The number of DoD small business contract actions has dropped almost 70 percent since Fiscal Year 2011, even as the total number of small business dollars increased significantly. This is one of the important new findings from an acquisition reform panel’s initial report.
The Advisory Panel on Streamlining and Codifying Acquisition Regulations–better known as the Section 809 Panel–recently released the first in an anticipated three-volume series of reports on ways to potentially reform and improve DoD acquisitions. The report, which clocks in at a whopping 642 pages, includes a detailed section on DoD small business acquisitions–and suggests that DoD’s focus on achieving dollar-based small business goals has obscured the fact that far fewer small businesses have been awarded DoD contracts in recent years.
Last month, I wrote that the SBA shouldn’t have awarded the government an “A” for its FY 2016 small business goaling achievement. Even though the government exceeded the 23% small business goal, it missed the WOSB and HUBZone goals (the latter by a lot).
In a different context, a recent U.S. Army Corps of Engineers proposal evaluation offers a grading lesson for the SBA. In that case, the Corps assigned a large prime offeror a middling “Acceptable” score for small business participation where the offeror proposed to meet the contract’s overall small business subcontracting goal, but not the SDB, WOSB, HUBZone, VOSB and SDVOSB goals.
Earlier this month, the GAO released a comprehensive report detailing the trends in government contracting over a five-year period (from fiscal year 2011 through 2015). The entire report is available here. If you have a few hours to spare, it’s worth a read; if not, this post will summarize a few of its most eye-catching nuggets.
Love is in the air this weekend as Valentine’s Day approaches. And even if that special someone isn’t the chocolate-and-flowers type, nothing says true love like giving the gift of the latest government contracting news and notes. And best of all, it’s free!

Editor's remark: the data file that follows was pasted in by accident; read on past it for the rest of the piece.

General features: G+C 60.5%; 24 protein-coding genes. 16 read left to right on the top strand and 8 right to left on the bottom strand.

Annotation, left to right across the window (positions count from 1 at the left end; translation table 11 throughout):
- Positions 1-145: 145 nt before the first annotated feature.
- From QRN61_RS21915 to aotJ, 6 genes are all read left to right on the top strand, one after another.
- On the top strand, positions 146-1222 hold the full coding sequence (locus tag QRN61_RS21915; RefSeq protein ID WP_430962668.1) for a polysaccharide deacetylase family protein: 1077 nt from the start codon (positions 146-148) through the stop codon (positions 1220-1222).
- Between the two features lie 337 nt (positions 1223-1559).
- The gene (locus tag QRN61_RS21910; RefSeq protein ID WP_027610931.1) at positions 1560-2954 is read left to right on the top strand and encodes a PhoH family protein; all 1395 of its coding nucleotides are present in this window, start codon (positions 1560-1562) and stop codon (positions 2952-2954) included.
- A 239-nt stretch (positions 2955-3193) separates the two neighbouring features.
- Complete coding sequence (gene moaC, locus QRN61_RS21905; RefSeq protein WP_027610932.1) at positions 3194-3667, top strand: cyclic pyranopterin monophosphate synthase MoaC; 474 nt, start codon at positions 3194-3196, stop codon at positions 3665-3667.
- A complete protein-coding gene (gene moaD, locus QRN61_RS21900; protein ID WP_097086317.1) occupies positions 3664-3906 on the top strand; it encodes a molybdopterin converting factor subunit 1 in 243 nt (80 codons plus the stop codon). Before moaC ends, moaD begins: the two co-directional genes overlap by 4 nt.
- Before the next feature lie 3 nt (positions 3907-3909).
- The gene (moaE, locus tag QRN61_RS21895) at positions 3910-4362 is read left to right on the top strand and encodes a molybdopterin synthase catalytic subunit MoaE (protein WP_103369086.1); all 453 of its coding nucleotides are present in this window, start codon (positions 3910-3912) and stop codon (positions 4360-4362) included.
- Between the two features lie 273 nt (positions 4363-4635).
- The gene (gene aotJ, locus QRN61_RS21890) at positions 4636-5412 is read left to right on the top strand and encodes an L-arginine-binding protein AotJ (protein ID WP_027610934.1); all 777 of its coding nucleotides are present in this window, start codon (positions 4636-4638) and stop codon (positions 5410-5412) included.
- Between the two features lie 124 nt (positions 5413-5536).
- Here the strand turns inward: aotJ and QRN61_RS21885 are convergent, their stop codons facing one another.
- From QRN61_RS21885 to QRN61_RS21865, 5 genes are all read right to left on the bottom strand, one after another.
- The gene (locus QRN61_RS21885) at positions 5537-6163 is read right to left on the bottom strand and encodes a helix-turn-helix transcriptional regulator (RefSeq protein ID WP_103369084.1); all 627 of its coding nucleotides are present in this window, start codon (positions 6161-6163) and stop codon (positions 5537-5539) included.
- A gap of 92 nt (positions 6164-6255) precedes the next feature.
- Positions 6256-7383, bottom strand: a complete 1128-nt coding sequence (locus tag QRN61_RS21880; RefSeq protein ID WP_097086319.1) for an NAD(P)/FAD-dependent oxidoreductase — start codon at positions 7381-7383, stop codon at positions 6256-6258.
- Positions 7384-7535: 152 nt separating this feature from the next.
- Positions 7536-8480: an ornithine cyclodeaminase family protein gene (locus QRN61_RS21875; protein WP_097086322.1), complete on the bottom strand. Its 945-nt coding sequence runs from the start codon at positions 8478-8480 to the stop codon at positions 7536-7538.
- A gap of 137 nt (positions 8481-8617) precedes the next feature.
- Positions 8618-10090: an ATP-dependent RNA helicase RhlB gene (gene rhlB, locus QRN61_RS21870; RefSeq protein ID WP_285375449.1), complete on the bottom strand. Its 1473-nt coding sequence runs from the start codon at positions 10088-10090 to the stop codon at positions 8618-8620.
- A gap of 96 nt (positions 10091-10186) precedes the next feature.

In this week’s edition of SmallGovCon Week In Review, the government appears to have hit its 23% small business goal for the third year running, a contractor will fork over $1 million to settle DOT DBE fraud claims, new data suggests that agencies are cutting back on lowest-price, technically acceptable contracts, and much more.
A new bill introduced in the House of Representatives would require the SBA to count contracts performed overseas when calculating the government’s achievement of its small business goals.
The bill would codify a policy that the SBA already says it is in the process of adopting–and one that will likely lead to a perceived drop in the government’s small business goaling achievement in Fiscal Year 2016.
The government awarded 24.99% of prime contracting dollars to small businesses in Fiscal Year 2014, a sharp increase over the 23.39% figure from 2013.
The SBA’s 2014 Small Business Procurement Scorecard, which was released today, shows that the government beat its 23% goal for the second year running. It wasn’t all good news, though: the government again failed to meet its WOSB and HUBZone goals.
The Department of Defense met the 23% small business goal in Fiscal Year 2014, and also exceeded the 3% SDVOSB goal.
Although the SBA’s 2014 Procurement Scorecard will not be released until sometime next summer, a recent DoD press release announced the DoD’s small business successes for 2014.